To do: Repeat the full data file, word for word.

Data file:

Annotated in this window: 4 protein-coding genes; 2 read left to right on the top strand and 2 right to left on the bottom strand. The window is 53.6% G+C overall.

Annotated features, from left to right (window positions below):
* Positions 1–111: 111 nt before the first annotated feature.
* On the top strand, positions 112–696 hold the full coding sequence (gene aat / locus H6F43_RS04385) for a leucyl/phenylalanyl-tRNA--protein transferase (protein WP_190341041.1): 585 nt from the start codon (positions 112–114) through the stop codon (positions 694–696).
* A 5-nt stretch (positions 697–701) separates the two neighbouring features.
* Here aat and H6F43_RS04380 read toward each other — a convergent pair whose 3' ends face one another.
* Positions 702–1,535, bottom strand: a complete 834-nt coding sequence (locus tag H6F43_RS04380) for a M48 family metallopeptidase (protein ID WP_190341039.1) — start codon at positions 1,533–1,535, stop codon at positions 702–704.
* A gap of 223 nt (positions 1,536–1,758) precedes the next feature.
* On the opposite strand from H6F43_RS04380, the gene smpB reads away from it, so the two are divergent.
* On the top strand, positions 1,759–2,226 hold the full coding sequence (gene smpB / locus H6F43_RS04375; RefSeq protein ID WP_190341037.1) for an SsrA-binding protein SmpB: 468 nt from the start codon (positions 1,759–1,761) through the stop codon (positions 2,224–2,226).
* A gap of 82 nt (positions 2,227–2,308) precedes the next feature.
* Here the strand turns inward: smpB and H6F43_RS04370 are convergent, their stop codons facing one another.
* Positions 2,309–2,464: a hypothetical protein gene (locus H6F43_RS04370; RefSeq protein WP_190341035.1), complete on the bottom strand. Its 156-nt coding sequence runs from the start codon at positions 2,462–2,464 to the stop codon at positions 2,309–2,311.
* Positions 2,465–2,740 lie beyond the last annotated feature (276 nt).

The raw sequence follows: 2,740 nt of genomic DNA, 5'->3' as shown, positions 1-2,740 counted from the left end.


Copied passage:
Annotated in this window: 4 protein-coding genes; 2 read left to right on the top strand and 2 right to left on the bottom strand. The window is 53.6% G+C overall.

Annotated features, from left to right (window positions below):
* Positions 1–111: 111 nt before the first annotated feature.
* On the top strand, positions 112–696 hold the full coding sequence (gene aat / locus H6F43_RS04385) for a leucyl/phenylalanyl-tRNA--protein transferase (protein WP_190341041.1): 585 nt from the start codon (positions 112–114) through the stop codon (positions 694–696).
* A 5-nt stretch (positions 697–701) separates the two neighbouring features.
* Here aat and H6F43_RS04380 read toward each other — a convergent pair whose 3' ends face one another.
* Positions 702–1,535, bottom strand: a complete 834-nt coding sequence (locus tag H6F43_RS04380) for a M48 family metallopeptidase (protein ID WP_190341039.1) — start codon at positions 1,533–1,535, stop codon at positions 702–704.
* A gap of 223 nt (positions 1,536–1,758) precedes the next feature.
* On the opposite strand from H6F43_RS04380, the gene smpB reads away from it, so the two are divergent.
* On the top strand, positions 1,759–2,226 hold the full coding sequence (gene smpB / locus H6F43_RS04375; RefSeq protein ID WP_190341037.1) for an SsrA-binding protein SmpB: 468 nt from the start codon (positions 1,759–1,761) through the stop codon (positions 2,224–2,226).
* A gap of 82 nt (positions 2,227–2,308) precedes the next feature.
* Here the strand turns inward: smpB and H6F43_RS04370 are convergent, their stop codons facing one another.
* Positions 2,309–2,464: a hypothetical protein gene (locus H6F43_RS04370; RefSeq protein WP_190341035.1), complete on the bottom strand. Its 156-nt coding sequence runs from the start codon at positions 2,462–2,464 to the stop codon at positions 2,309–2,311.
* Positions 2,465–2,740 lie beyond the last annotated feature (276 nt).

The raw sequence follows: 2,740 nt of genomic DNA, 5'->3' as shown, positions 1-2,740 counted from the left end.